The Gretna City Council unanimously approved a resolution Wednesday night supporting a proposal to reroute the railroad tracks out of Gretna.
However, dozens of area residents who attended the meeting called the non-binding resolution a toothless gesture that will do nothing to prevent coal-filled trains from rumbling by their homes if a proposed coal export facility in nearby Plaquemines Parish becomes a reality.
The residents, organized by the Clean Gulf Commercial Coalition, said the unfunded, decade-old study by the New Orleans Regional Planning Commission on relocating the tracks won’t help them if the U.S. Army Corps of Engineers approves a permit for the RAM Terminal export facility near Myrtle Grove and it starts drawing railcars through West Bank communities.
“My kids will probably be out of the house by the time of the rerouting,” said Jennifer Holly, who just moved to a house on Madison Street with her two children.
The group, which came with signs reading “No Coal Trains,” wanted the resolution amended to specifically oppose the RAM Terminal, but the council was unwilling to do that.
The resolution noted Gretna has no power to regulate rail activity or affect developments in neighboring parishes.
But Gerry Pusateri, who lives on Fifth Street in Harvey, was one of many speakers frustrated with the council’s unwillingness to go on the record opposing the project.
“Y’all are saying, in an affirmative manner, that what we’re for is giving (the problem) to somebody else,” he said. “Y’all are going to vote for passing on the problem to us. I can’t believe that.”
Westwego approved a resolution last month opposing coal cars in its community.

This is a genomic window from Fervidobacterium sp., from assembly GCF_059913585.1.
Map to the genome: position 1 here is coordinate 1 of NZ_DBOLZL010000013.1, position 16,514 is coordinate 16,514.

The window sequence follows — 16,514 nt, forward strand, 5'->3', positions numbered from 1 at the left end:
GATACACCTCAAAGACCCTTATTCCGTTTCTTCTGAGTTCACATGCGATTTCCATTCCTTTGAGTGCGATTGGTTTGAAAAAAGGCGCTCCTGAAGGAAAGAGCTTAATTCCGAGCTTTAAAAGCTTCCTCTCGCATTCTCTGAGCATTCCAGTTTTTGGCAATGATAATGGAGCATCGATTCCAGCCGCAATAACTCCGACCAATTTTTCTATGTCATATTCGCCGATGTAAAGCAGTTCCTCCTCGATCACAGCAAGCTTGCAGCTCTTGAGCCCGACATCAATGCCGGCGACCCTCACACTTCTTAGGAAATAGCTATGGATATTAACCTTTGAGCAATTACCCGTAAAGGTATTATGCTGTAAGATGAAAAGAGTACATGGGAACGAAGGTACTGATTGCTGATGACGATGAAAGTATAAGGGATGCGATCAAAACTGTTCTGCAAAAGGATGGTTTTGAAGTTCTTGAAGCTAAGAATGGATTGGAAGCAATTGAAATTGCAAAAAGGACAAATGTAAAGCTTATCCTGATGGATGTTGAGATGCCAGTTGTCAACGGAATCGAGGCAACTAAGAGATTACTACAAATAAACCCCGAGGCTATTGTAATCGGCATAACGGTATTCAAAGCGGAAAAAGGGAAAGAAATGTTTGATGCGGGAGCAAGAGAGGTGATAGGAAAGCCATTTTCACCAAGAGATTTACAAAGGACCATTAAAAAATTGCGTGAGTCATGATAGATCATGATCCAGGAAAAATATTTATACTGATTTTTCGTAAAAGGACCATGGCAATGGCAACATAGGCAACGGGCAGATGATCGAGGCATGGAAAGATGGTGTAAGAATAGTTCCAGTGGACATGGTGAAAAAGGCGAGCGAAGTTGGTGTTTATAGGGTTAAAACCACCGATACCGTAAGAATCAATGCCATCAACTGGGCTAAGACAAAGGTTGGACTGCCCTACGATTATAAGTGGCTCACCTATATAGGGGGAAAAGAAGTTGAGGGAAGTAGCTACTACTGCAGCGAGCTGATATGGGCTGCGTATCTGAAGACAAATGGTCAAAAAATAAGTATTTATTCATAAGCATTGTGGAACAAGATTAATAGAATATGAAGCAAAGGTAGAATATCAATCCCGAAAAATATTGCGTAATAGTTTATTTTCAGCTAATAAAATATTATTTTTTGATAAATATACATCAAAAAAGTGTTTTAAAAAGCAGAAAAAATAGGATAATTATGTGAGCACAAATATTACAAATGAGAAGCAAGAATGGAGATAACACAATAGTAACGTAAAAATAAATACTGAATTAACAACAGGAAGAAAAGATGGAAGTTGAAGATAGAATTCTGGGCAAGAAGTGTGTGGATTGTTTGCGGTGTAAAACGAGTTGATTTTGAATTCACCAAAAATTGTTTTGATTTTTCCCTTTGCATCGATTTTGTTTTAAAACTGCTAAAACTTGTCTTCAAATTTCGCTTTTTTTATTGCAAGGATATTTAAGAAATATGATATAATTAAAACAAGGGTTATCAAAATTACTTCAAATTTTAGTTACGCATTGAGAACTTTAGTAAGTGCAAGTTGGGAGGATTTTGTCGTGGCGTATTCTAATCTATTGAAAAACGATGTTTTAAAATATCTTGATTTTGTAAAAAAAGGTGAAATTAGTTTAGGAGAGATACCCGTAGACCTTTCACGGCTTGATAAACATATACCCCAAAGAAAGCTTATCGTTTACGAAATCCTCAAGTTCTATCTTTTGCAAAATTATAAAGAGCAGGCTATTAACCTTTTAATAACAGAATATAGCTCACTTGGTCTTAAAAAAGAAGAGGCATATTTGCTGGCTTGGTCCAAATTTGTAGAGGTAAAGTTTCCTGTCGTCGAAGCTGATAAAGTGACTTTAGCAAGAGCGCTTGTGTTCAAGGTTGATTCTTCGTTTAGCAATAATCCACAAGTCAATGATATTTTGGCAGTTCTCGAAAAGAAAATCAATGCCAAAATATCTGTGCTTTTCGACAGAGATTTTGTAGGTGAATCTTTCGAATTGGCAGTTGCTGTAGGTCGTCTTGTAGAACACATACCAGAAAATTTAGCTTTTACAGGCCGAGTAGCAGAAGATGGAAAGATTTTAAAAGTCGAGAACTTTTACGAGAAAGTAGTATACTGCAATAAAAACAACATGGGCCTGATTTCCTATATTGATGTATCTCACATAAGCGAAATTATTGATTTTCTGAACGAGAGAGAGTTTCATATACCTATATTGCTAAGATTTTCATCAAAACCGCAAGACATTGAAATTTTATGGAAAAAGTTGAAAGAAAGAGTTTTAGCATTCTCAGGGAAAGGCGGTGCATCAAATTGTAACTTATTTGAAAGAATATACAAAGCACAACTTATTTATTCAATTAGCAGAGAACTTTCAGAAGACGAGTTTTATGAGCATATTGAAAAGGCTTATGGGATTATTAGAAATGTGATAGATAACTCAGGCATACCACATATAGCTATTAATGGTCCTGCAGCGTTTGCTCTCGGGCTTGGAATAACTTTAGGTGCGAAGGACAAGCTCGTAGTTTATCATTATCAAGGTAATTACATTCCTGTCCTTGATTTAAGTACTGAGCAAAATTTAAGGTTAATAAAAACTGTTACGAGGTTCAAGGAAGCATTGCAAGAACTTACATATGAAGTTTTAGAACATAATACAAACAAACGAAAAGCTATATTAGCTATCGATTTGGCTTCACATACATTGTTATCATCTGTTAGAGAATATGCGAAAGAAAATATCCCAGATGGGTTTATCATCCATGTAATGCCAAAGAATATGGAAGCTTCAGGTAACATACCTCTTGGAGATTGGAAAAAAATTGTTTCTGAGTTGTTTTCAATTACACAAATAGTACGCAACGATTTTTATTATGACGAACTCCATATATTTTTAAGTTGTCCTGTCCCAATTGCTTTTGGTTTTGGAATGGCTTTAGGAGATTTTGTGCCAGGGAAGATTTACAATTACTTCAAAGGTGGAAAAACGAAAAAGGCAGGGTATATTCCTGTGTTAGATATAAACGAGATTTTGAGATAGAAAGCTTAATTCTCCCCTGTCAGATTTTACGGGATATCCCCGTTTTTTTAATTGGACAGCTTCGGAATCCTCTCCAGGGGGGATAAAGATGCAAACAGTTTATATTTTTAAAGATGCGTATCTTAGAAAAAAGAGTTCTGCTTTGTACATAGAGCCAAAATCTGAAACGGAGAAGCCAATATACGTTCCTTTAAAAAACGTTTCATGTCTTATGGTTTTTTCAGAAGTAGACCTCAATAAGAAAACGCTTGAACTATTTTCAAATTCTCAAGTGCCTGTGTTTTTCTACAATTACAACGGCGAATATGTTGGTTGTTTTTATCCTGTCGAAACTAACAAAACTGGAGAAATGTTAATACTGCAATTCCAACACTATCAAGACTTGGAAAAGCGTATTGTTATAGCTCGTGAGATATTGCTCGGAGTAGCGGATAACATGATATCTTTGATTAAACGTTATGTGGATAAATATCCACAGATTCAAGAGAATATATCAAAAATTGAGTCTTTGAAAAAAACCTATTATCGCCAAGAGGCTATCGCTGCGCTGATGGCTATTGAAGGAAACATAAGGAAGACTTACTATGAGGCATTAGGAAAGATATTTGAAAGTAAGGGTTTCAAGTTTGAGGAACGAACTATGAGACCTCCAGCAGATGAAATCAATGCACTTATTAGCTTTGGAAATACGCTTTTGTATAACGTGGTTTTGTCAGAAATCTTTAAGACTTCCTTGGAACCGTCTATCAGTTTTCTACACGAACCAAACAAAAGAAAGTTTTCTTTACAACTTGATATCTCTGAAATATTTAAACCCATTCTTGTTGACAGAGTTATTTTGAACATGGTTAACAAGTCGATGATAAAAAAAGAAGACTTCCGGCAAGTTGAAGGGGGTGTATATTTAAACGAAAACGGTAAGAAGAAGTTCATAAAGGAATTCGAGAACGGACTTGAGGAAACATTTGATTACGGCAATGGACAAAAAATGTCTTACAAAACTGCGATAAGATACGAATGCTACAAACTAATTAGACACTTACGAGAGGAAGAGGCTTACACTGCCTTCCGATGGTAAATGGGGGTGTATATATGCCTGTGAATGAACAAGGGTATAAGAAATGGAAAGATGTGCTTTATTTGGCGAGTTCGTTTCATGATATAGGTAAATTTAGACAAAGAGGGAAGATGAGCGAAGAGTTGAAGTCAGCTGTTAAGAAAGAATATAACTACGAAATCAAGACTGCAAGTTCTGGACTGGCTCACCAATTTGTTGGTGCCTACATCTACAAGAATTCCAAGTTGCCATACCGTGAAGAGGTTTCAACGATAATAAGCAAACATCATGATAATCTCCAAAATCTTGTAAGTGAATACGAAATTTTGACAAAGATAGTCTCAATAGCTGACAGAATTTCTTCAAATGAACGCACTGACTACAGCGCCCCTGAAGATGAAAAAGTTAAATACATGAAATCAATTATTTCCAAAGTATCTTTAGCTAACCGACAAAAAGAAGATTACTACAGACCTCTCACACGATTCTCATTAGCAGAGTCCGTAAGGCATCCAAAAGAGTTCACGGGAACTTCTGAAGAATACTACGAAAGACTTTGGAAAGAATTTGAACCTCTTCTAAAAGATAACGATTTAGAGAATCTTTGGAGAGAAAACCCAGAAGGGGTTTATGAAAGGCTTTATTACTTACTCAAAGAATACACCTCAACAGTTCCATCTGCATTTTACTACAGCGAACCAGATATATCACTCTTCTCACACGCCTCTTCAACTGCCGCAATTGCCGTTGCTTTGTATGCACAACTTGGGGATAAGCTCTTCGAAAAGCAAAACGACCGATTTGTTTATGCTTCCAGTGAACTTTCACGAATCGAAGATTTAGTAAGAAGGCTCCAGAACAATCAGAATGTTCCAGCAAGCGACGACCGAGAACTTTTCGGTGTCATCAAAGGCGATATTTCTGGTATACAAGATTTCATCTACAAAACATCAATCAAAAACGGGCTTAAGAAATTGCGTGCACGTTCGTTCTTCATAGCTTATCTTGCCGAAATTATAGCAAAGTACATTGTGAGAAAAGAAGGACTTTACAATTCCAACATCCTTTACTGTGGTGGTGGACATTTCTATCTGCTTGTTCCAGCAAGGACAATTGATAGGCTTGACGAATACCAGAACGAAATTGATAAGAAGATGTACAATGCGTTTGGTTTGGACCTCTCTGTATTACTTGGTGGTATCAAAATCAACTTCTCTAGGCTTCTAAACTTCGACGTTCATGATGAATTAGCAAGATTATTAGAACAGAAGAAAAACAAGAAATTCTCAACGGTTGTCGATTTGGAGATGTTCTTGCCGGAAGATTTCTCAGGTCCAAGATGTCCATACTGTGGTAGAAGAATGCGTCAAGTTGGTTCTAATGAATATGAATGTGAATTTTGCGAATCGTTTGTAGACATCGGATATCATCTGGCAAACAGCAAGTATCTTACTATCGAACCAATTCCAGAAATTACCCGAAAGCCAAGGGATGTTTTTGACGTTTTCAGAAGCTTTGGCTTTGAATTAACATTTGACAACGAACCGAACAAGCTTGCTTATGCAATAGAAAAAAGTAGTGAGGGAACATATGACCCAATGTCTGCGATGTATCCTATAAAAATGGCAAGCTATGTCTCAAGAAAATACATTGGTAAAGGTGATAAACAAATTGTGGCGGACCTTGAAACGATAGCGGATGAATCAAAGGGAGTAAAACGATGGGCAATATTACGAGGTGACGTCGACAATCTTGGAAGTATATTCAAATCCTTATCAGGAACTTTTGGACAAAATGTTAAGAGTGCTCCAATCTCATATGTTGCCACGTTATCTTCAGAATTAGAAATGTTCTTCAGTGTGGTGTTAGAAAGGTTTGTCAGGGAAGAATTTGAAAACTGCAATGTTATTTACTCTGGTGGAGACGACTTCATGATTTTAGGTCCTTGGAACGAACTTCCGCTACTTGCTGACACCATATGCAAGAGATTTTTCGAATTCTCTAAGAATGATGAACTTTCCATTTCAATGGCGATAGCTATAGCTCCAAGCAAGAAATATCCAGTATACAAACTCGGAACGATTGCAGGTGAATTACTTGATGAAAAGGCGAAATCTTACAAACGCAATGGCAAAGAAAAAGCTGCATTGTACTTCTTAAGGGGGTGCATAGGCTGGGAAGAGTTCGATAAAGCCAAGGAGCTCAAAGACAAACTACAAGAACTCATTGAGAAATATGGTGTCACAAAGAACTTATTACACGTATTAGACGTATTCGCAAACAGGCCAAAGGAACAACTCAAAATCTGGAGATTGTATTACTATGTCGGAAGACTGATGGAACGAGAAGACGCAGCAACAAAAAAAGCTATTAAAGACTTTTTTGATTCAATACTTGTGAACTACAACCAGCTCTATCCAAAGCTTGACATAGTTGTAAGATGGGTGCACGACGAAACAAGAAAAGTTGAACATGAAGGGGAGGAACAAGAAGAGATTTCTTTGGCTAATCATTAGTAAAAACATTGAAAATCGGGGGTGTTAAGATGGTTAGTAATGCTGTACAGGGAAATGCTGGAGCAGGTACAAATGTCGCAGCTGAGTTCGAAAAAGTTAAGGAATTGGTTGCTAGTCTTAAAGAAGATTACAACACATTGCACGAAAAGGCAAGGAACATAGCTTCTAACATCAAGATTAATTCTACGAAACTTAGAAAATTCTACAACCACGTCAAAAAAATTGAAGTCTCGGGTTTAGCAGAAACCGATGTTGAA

Devin Martin, an organizer for the Sierra Club’s Beyond Coal Exports Campaign, said in an interview earlier in the day that asking cities like Gretna and Westwego to go on record opposing the project is important even though they can’t directly influence the outcome.
He said three of six coal projects in the Pacific Northwest that appeared headed for approval in 2011 and 2012 were stopped by efforts based on grassroots organizing, and the remaining projects are getting greater environmental scrutiny.
“It has to start somewhere,” he said.
If the Corps grants its permit, RAM will need only local building permits, which it is expected to receive. This would leave a lawsuit as the only obstacle to the RAM terminal.
The Clean Gulf Commerce Coalition, which includes the Louisiana Environmental Action Network, Sierra Club, Gulf Restoration Network and Lower Mississippi Riverkeeper, began working earlier this year to call attention to the prospect of increased rail traffic and coal-filled cars rumbling through Gretna, Marrero and Algiers.
Wednesday’s meeting was contentious at times, and the council asked speakers several times to talk only about moving the tracks, not the RAM terminal. The 5-0 vote was greeted with jeers.
But Mayor Belinda Constant sounded a conciliatory note after the vote, saying she doubts the council members and speakers are that far apart.
She said there will be further meetings and hearings about rail traffic, and that people would be notified.
“This is not the end,” she said. “This is the beginning.”